On July 7, 2023, the U.S. District Court for the Northern District of Alabama issued a ruling in Perfection Bakeries Inc. v. Retail Wholesale & Dep’t Store Int’l Union & Indus. Pension Fund, ordering Perfection Bakery, Inc. (Perfection Bakery) to pay the Retail Wholesale and Department Store International Union and Industry Pension Fund (the Fund) withdrawal liability in the amount of $15.6 million.
The court affirmed the previously issued arbitrator’s decision regarding the amount of withdrawal liability Perfection Bakery owed the Fund for its 2018 complete withdrawal. Perfection Bakery argued that the partial withdrawal liability it had paid as a result of its 2016 partial withdrawal should count towards the 2018 total withdrawal liability to reduce the total liability overhead cost. Perfection Bakery argued that the Fund, by not doing so, had misinterpreted the applicable law governing withdrawal liability.
Continue reading “You Can’t Have Your Cake and Eat it, Too”
The U.S. Court of Appeals for the Seventh Circuit recently ruled that Central States, Southeast and Southwest Areas Pension Fund may continue its lawsuit against Transervice Logistics, Inc. and Zenith Logistics, Inc. seeking allegedly outstanding pension fund contributions. The case examined two consolidated appeals, each involving a nearly identical collective bargaining agreement (CBA) between each employer and a union, and trust agreements between each employer and the plaintiff fund. The court was asked to determine whether the employers were required to maintain contributions to a multiemployer pension plan pursuant to so-called “evergreen clauses” that renewed the CBAs each year unless timely terminated.
The CBAs obligated the employers to make pension fund contributions to plaintiff, making the fund a third-party beneficiary of the agreements. The trust agreements obligated the employers to contribute to the fund for the “entire term of any collective bargaining agreement… (including any extension of a collective bargaining agreement through an evergreen clause…).” The CBAs were set to expire on January 31, 2019 but contained evergreen clauses that renewed the CBAs each year unless terminated with 60 days’ notice.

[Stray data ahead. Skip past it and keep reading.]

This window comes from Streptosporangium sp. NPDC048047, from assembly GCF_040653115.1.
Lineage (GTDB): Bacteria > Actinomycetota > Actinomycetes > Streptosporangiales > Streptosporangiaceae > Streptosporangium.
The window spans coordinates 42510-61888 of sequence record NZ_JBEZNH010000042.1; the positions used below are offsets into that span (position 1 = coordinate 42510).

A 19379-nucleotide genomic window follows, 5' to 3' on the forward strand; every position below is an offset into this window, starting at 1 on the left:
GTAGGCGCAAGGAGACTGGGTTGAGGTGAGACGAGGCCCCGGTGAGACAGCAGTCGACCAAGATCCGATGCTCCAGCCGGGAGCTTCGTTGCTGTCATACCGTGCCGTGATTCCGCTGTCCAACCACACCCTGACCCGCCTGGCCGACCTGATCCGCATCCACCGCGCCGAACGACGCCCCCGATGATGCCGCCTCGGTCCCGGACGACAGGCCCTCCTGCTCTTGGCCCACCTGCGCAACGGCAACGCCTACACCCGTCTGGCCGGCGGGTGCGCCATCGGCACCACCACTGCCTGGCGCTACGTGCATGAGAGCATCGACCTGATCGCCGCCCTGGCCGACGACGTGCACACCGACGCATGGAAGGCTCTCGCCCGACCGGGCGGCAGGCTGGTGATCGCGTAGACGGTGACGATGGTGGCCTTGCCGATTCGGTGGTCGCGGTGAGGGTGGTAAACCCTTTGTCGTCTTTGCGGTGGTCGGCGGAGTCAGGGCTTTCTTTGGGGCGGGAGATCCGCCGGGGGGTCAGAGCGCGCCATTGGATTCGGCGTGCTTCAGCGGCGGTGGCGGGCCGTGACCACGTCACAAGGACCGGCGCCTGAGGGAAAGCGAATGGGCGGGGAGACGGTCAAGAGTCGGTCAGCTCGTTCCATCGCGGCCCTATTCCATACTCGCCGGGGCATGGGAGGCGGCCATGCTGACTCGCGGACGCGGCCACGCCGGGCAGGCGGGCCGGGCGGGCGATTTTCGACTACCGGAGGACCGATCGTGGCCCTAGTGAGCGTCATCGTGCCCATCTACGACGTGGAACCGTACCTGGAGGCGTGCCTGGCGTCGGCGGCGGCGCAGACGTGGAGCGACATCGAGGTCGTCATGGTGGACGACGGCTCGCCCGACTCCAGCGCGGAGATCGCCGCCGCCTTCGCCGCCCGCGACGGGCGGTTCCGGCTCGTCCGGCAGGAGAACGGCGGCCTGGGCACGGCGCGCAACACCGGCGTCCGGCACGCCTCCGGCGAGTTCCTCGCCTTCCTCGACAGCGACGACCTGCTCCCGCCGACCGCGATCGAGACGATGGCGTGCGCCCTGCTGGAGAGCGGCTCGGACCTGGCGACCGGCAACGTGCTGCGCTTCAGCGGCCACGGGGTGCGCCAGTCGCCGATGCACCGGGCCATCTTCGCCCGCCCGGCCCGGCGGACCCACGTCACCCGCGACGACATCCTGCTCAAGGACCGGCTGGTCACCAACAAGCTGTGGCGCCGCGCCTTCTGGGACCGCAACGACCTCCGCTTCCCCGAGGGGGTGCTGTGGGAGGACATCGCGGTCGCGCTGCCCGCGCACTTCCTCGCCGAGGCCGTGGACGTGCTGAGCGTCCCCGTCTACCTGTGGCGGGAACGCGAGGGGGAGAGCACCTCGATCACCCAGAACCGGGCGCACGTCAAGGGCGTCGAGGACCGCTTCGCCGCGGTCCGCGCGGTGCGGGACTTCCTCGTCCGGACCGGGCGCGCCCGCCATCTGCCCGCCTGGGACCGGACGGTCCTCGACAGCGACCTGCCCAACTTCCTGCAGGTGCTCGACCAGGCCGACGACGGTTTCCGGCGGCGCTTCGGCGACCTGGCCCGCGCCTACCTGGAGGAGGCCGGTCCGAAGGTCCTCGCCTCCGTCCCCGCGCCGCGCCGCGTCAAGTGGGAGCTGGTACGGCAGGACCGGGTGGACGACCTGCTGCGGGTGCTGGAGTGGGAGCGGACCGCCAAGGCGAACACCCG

Continue reading “Multiemployer Pension Plan Alert: Evergreen Clauses May Trump the Bargaining Parties’ Subsequent Agreement”
On October 14, 2022, the Pension Benefit Guaranty Corporation (PBGC) proposed a new regulation under ERISA Section 4213(a)(2) setting forth actuarial assumptions that a multiemployer pension plan may use in calculating an employer’s withdrawal liability. A PDF of the proposed rule can be found here.
Background on Withdrawal Liability
Under ERISA § 4213(c), an employer withdrawing from a multiemployer pension plan must pay the plan its proportional share of the plan’s unfunded vested benefits, which is the difference between the present value of the plan’s nonforfeitable vested benefits and the value of the plan’s assets. The plan’s actuary must employ a variety of assumptions to calculate the withdrawing employer’s liability, such as how long employees will work and how long retirees will live (both of which affect the value of the benefits the plan must pay in the future).
Continue reading “PBGC Announces Proposed Rule on Interest Rate Assumptions for Multiemployer Plan Withdrawal Liability”
The withdrawal liability case of the year came to an anticlimactic end on Monday, September 16, 2019, as the Second Circuit docket sheet of New York Times Company v. Newspaper and Mail Deliverers’ Publishers’ Pension Fund pinged to life with a stipulation withdrawing the case with prejudice.
The most-watched issue in the case was a challenge to the Segal Blend discount rate assumption used by many multiemployer pension plans to calculate employer withdrawal liability. The discount rate assumption can have a massive effect on an employer’s withdrawal liability as even a small variation can dramatically increase a withdrawal calculation.
Continue reading “In with a Bang and Out with a Whimper: Second Circuit Challenge to Popular Withdrawal Liability Calculation Method Settles”